The Martin Museum’s new interactive exhibition combines art and music

The Martin Museum of Art offers free admission for everyone to enjoy the various exhibitions. Katy Mae Turner | Photographer Photo credit: Katy Mae Turner

By Matt Kyle | Associate Editor

Art and music intertwine in the Martin Museum of Art’s latest exhibition, which features abstract paintings paired with music by several famous composers provided by the Baylor School of Music and Baylor Libraries.

The sound of color: art inspired by musicis a 1976 collection of seven paintings by Mexican artist Leonardo Nierman. Nierman was a violinist for 20 years before becoming an artist, and each of the pieces in the collection is Nierman’s visual representation of music. Each painting is linked to a specific classical composer and intended to represent the composer’s work.

The collection includes paintings intended to represent the work of Claude Debussy, Wolfgang Amadeus Mozart, Johann Sebastian Bach, Johannes Brahms, Maurice Ravel, Gustav Mahler and Igor Stravinksy.

Nierman’s style is abstract and almost surreal; each painting features one or more stringed instruments layered over a dark mix of warm and cool colors. The colors collide like waves, almost resembling a cosmic cloud drifting through space. QR codes next to each of the paintings allow visitors to listen to a recording of a Baylor performance of a piece by each composer, which museum staff have carefully selected to accompany each artwork.

Elisa Crowder, education coordinator at the Martin Museum of Art, said the musical pieces were chosen based on their complementarity with the painting. For example, the Brahms piece chosen to accompany his painting, Brahms’ Hungarian Dance No. 5has a tempo that picks up speed in some parts and slows down in others.

“In shooting, I was trying to find pieces that would reflect what I knew about them and what I could see happening,” Crowder said. “In this piece, there are times when there is what I call turbulence in its image, this kind of almost sparkling passage. Then you have the soft, unified colors in the background. This piece has other instruments that support and unify, even though they may sound different, what the colors represent. Then you have all the movement happening up top with the main melody dancing around.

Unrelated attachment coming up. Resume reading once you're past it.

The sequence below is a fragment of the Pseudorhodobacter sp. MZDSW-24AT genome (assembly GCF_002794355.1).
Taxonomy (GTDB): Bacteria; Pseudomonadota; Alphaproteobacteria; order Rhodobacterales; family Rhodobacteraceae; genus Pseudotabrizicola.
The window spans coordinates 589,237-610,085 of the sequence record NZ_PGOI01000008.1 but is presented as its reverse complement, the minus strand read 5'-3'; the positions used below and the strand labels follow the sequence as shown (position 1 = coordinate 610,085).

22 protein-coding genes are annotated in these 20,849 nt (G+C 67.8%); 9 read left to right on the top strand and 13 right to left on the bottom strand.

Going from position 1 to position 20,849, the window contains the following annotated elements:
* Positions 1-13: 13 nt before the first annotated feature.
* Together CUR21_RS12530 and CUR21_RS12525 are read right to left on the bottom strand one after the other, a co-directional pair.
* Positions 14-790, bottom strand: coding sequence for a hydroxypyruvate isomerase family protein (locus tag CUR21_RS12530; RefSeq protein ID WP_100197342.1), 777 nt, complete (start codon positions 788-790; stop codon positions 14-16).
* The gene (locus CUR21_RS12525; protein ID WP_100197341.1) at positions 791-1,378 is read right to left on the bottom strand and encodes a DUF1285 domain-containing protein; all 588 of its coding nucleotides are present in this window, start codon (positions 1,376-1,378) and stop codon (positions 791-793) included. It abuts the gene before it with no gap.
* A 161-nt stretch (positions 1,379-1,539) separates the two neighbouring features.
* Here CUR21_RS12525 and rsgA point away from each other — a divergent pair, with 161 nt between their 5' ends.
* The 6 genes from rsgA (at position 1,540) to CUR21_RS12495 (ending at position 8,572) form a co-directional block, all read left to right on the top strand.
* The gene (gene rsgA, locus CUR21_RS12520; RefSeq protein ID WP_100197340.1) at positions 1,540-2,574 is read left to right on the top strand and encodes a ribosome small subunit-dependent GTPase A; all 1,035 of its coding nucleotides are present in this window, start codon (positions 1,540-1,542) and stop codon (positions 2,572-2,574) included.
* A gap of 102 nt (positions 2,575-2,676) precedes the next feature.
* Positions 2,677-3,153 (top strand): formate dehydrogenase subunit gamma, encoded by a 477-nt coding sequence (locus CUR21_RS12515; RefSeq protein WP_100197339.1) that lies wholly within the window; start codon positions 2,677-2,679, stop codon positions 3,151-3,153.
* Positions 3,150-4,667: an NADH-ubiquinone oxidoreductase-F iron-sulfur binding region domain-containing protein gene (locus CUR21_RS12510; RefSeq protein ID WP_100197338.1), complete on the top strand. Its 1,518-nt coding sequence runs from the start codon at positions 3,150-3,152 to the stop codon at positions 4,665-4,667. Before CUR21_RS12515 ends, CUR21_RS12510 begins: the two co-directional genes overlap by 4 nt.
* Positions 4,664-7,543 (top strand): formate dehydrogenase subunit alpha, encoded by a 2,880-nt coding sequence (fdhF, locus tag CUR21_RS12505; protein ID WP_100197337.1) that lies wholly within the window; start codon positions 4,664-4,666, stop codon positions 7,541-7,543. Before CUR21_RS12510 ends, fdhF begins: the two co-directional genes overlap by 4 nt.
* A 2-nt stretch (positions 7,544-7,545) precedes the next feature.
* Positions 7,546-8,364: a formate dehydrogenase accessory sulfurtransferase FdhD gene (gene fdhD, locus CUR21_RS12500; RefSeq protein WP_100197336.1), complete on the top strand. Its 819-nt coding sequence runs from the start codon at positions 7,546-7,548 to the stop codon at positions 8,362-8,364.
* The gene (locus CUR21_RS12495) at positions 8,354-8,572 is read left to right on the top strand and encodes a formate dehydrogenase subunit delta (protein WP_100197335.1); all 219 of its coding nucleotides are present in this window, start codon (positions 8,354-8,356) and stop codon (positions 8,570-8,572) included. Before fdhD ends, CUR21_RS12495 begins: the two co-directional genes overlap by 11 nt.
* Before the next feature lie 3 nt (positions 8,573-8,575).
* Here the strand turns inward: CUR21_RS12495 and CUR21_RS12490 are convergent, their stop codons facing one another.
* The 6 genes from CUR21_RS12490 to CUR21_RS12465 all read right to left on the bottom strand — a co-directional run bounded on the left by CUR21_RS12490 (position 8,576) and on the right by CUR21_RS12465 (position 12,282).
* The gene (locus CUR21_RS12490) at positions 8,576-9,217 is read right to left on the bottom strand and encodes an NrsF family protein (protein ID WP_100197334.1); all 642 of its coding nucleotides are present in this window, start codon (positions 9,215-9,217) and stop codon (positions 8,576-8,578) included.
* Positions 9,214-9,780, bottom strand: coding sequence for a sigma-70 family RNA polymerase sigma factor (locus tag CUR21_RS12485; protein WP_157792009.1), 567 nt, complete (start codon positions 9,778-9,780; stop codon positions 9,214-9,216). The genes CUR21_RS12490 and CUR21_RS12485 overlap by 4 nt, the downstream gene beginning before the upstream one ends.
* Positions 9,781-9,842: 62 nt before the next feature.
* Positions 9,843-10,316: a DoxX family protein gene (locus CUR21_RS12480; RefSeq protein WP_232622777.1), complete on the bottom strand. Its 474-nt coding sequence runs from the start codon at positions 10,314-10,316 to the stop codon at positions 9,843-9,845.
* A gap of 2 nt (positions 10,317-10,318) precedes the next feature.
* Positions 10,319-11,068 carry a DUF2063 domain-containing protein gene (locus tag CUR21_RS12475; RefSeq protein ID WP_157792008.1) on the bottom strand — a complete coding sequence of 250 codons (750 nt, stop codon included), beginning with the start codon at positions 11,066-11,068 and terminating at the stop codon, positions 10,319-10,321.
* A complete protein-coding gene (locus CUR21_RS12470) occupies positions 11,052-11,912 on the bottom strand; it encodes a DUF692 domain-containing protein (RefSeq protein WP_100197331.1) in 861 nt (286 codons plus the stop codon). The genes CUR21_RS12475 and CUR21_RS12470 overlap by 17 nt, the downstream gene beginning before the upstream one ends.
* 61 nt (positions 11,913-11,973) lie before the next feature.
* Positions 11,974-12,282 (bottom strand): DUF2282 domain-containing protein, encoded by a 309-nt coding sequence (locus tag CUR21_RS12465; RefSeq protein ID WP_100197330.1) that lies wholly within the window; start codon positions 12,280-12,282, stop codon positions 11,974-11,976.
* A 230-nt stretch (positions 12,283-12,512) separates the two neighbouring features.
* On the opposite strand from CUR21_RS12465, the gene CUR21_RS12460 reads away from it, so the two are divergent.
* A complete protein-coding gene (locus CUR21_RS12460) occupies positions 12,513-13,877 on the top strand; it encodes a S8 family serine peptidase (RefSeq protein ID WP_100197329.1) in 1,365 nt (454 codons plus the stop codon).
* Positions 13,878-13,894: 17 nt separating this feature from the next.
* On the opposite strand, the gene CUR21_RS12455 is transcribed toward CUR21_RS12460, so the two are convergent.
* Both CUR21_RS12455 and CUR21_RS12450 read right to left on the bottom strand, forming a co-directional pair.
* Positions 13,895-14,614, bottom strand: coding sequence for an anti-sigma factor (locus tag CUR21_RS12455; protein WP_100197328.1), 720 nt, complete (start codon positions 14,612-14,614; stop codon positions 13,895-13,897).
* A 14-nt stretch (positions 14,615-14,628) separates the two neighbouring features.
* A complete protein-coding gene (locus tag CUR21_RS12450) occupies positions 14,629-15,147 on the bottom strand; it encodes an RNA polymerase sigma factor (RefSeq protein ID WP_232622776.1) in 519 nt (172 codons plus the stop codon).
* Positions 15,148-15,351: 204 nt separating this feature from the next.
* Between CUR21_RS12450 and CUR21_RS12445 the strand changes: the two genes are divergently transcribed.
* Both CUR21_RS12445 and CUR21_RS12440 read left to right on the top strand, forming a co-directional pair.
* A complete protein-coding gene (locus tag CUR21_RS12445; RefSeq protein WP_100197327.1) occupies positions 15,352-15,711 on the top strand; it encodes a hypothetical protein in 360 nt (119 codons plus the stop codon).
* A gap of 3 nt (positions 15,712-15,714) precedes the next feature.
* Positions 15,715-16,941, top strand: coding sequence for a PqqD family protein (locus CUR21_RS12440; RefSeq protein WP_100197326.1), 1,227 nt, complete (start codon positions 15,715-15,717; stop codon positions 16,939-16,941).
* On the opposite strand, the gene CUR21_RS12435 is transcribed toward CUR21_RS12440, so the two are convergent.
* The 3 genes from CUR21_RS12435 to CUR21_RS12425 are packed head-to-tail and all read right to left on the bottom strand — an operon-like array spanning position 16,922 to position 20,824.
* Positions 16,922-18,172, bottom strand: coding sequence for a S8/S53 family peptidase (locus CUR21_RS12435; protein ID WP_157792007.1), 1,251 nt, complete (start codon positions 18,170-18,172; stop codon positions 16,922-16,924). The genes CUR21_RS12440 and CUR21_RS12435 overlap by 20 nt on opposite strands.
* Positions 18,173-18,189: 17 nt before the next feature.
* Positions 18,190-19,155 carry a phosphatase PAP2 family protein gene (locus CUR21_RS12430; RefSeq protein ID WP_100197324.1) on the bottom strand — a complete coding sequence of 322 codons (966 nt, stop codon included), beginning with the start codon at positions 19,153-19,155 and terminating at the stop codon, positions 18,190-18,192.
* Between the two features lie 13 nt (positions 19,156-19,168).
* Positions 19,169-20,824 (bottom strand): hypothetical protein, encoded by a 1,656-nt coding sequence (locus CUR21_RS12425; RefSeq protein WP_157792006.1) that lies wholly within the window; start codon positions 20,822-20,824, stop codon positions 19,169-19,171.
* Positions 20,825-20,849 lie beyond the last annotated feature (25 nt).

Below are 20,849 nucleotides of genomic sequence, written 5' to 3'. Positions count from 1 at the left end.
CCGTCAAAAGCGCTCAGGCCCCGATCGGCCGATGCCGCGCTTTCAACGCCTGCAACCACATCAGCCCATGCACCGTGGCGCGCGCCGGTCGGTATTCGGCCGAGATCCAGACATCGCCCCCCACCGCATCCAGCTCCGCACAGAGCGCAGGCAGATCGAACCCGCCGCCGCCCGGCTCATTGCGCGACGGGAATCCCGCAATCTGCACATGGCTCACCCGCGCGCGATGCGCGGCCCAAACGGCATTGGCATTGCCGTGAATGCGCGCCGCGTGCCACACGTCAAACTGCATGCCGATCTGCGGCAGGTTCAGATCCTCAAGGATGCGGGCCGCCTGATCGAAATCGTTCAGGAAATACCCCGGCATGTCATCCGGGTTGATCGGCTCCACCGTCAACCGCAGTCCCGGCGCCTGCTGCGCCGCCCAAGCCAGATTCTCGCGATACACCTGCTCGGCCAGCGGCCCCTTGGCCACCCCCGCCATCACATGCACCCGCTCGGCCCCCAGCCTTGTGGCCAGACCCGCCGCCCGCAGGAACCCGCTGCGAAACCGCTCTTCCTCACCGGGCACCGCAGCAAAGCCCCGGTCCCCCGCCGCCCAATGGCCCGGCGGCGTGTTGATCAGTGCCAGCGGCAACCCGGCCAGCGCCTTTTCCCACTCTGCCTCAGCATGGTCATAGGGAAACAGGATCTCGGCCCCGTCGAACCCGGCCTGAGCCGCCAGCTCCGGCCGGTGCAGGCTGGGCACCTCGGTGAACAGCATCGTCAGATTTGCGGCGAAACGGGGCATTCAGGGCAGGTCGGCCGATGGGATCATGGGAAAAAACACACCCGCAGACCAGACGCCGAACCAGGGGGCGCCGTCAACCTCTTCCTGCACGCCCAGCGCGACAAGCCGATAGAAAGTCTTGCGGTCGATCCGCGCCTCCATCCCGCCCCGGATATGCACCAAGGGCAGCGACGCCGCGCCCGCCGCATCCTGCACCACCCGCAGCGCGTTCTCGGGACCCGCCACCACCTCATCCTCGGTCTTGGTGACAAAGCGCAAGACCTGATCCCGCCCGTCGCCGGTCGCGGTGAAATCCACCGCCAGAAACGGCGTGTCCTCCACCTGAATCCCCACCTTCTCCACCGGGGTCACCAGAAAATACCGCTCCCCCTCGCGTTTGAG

In the painting, a tornado of short and long slashes attacks the strings of the instrument, representing the bow attacking the strings in the changing rhythm of Brahms’ composition. The instrument and the bowing take center stage in the piece, just as the strings take center stage in Brahm’s composition.

Woodlands graduate student Melissa Liesch helps find new exhibits for the museum. While researching pieces for the museum’s upcoming exhibit, she found “The Sound of Color” and said the color of the pieces, as well as connections to different composers, piqued her interest.

Liesch also said she was excited about the opportunity to host an interactive exhibit — the first the museum has ever done. In addition to being able to listen to music while viewing each painting, the exhibit features instruments such as treble tubes, harps, and kalimbas that visitors can play music with.

By having interactive elements, Liesch said it’s easier to get students interested in art and the museum.

“Art museums tend to have a reputation for being reserved for the elite, and we want them to be open to students,” Liesch said. “Almost everyone who walks in here says, ‘Oh, a harp!’ and play it. I just wanted to bring that element of play and fun into the museum.

“The Sound of Color: Art Inspired by Music” will be on display until October 2. The Martin Museum of Art is located in the Hooper-Schaefer Fine Arts Center and is open 10 a.m. to 5 p.m. Tuesday through Saturday and 1 p.m. to 5 p.m. Sunday. Students needing credit for a Creative arts experience can receive one by registering for a guided tour of the exhibition.

Also on display is currently “paper traces», a collection of posters by Texan artist Dirk Fowler. Many of the pieces were commissions created by Fowler as advertisements for concerts; on display are posters by artists like Tame Impala, Paul Simon and Willie Nelson.

“Paper Trails” will be on display until Fowler visits for a reception and lecture at 5:30 p.m. September 8 at the Martin Museum of Art.

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